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CPAS Year 2

QuestionAnswer
AC Electricity in which the direction of flow of electrons repeatedly reverses.
Amp (Ampere) the basic unit of electrical current in the International System of Units (SI)
Battery A device that converts stored chemical energy into electrical energy.
Circuit a path in which electrons from a voltage or current source flow.
Conductor an object or type of material that allows the flow of electrical current in one or more directions.
Coulomb is the International System of Units (SI) unit of electric charge.
Current a flow of electric charge.
DC Electricity which flows in one direction, from the negative terminal to the positive terminal.
Electromagnet a device consisting of an iron or steel core that is magnetized by electric current in a coil that surrounds it.
Insulator a material of such low conductivity that the flow of current through it is negligible.
Ohm the standard unit of electrical resistance
Ohm’s Law the law that for any circuit the electric current is directly proportional to the voltage and is inversely proportional to the resistance.
Parallel Circuit a closed electrical circuit in which the current is divided into two or more paths and then returns via a common path to complete the circuit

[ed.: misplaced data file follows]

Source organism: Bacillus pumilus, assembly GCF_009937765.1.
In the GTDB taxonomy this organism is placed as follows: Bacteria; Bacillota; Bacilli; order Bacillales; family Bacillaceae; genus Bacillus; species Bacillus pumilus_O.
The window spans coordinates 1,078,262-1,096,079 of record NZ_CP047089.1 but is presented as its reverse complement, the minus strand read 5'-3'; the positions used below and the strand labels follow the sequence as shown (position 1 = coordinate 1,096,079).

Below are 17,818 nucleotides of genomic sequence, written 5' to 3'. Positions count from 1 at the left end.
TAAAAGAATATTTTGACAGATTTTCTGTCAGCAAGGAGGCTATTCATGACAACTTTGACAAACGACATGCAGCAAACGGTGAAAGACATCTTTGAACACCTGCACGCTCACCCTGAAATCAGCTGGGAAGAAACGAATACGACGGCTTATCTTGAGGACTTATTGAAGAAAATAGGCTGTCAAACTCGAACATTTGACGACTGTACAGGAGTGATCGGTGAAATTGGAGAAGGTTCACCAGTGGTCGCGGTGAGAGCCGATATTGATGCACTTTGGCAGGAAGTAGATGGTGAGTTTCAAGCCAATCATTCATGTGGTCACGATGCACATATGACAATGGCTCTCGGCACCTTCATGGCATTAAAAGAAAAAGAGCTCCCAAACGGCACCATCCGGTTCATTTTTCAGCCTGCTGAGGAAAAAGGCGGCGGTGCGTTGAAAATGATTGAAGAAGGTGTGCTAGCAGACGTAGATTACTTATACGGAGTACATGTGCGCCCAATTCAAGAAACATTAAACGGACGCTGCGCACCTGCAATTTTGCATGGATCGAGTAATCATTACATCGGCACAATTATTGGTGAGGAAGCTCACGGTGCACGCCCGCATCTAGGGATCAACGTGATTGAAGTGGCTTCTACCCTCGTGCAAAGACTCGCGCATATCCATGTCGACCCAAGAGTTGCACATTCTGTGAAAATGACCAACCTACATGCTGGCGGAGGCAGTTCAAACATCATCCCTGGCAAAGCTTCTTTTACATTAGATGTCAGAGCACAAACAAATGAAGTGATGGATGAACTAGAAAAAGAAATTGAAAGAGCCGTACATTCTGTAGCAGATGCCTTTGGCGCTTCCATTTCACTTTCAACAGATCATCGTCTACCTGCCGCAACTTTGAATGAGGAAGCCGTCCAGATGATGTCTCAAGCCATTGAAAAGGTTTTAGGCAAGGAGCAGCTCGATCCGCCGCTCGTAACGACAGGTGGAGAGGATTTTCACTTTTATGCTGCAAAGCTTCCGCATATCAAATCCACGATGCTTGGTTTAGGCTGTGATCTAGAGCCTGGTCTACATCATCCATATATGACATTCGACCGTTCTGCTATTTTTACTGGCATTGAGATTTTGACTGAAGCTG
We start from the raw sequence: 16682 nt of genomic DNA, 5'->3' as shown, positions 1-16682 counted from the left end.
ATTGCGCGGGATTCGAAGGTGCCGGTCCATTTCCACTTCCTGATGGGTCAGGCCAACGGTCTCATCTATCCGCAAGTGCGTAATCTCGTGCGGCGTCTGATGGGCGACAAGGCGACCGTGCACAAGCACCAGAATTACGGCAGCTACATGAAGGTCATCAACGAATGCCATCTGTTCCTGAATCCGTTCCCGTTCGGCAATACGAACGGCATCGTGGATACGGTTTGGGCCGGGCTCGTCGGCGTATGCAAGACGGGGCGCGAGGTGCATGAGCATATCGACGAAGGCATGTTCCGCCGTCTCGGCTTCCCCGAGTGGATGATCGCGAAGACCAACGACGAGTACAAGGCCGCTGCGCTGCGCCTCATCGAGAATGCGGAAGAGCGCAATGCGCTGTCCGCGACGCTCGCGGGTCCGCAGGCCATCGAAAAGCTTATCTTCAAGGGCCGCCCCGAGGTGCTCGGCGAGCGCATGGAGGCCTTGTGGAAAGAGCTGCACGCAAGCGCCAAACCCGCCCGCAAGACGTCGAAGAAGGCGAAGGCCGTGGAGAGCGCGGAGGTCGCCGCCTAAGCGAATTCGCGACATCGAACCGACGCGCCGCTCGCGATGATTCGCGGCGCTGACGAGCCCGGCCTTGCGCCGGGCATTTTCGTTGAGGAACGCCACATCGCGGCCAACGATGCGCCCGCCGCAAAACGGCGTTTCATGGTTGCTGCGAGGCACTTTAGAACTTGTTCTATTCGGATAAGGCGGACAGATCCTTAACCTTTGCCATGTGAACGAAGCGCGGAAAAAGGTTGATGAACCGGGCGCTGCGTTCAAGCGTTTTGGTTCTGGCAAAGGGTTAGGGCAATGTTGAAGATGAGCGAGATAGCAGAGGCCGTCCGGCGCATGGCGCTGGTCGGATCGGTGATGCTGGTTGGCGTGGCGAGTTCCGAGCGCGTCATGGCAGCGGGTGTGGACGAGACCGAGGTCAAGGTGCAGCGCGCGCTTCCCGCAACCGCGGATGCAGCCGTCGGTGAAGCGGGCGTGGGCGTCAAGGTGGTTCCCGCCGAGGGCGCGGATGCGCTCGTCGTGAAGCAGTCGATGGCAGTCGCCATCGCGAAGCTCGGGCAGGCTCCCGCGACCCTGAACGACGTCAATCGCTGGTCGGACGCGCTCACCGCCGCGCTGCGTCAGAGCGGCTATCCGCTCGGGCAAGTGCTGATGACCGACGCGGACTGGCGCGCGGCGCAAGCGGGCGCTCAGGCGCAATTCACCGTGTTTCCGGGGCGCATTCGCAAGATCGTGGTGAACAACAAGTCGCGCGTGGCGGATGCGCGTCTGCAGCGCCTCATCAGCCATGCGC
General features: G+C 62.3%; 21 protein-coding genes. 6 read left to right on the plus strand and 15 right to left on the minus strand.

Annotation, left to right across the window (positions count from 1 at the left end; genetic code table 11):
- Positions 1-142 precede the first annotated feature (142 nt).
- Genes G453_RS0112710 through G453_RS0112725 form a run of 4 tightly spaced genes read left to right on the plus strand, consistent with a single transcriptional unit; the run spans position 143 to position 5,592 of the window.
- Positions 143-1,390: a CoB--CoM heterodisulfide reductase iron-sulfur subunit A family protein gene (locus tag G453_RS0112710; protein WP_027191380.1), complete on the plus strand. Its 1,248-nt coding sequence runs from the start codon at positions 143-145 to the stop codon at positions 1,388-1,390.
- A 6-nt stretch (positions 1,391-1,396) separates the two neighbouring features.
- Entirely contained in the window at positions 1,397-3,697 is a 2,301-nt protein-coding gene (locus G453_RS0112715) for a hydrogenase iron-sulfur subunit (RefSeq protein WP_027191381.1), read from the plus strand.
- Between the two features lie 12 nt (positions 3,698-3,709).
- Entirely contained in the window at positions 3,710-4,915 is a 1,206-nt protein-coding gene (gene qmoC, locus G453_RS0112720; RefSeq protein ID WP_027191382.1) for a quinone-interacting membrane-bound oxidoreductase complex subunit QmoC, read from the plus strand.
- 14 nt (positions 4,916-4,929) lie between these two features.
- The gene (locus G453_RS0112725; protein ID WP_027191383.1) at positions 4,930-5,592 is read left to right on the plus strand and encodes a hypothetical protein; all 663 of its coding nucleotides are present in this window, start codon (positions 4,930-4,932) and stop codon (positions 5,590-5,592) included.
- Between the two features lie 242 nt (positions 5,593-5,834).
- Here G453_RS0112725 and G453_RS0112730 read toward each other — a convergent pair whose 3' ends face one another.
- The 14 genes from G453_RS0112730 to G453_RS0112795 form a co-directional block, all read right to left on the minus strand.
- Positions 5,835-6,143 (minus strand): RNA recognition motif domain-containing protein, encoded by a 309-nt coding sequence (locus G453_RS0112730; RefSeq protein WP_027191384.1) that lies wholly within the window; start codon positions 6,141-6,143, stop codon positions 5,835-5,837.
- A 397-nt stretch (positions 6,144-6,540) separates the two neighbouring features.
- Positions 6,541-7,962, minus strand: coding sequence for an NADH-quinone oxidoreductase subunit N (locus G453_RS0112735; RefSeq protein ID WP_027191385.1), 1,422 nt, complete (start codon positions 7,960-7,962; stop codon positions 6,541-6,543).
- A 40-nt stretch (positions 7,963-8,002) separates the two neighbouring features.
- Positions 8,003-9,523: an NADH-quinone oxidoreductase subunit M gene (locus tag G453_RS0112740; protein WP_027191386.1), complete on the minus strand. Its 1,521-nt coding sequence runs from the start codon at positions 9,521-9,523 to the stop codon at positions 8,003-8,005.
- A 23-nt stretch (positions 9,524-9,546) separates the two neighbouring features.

Power to supply force to operate
Resistance a property of a conductor by virtue of which the passage of current is opposed
Series Circuit is a circuit where there is only one path from the source through all of the loads and back to the source.
Volt the derived unit for electric potential
Voltage The measure of electrical potential.
Watt is the unit of power
Bernoulli’s Principle states that for an inviscid flow of a nonconducting fluid, an increase in the speed of the fluid occurs simultaneously with a decrease in pressure or a decrease in the fluid's potential energy.
Compressed air air that has been compressed to a pressure higher than atmospheric pressure.
Displacement is a vector that is the shortest distance from the initial to the final position of a point
Hydraulics the branch of science and technology concerned with the conveyance of liquids through pipes and channels, especially as a source of mechanical force or control.
Pascal’s Law the law that an external pressure applied to a fluid in a closed vessel is uniformly transmitted throughout the fluid.
Pneumatics the branch of physics that deals with the mechanical properties of air and other gases.
PSI pounds per square inch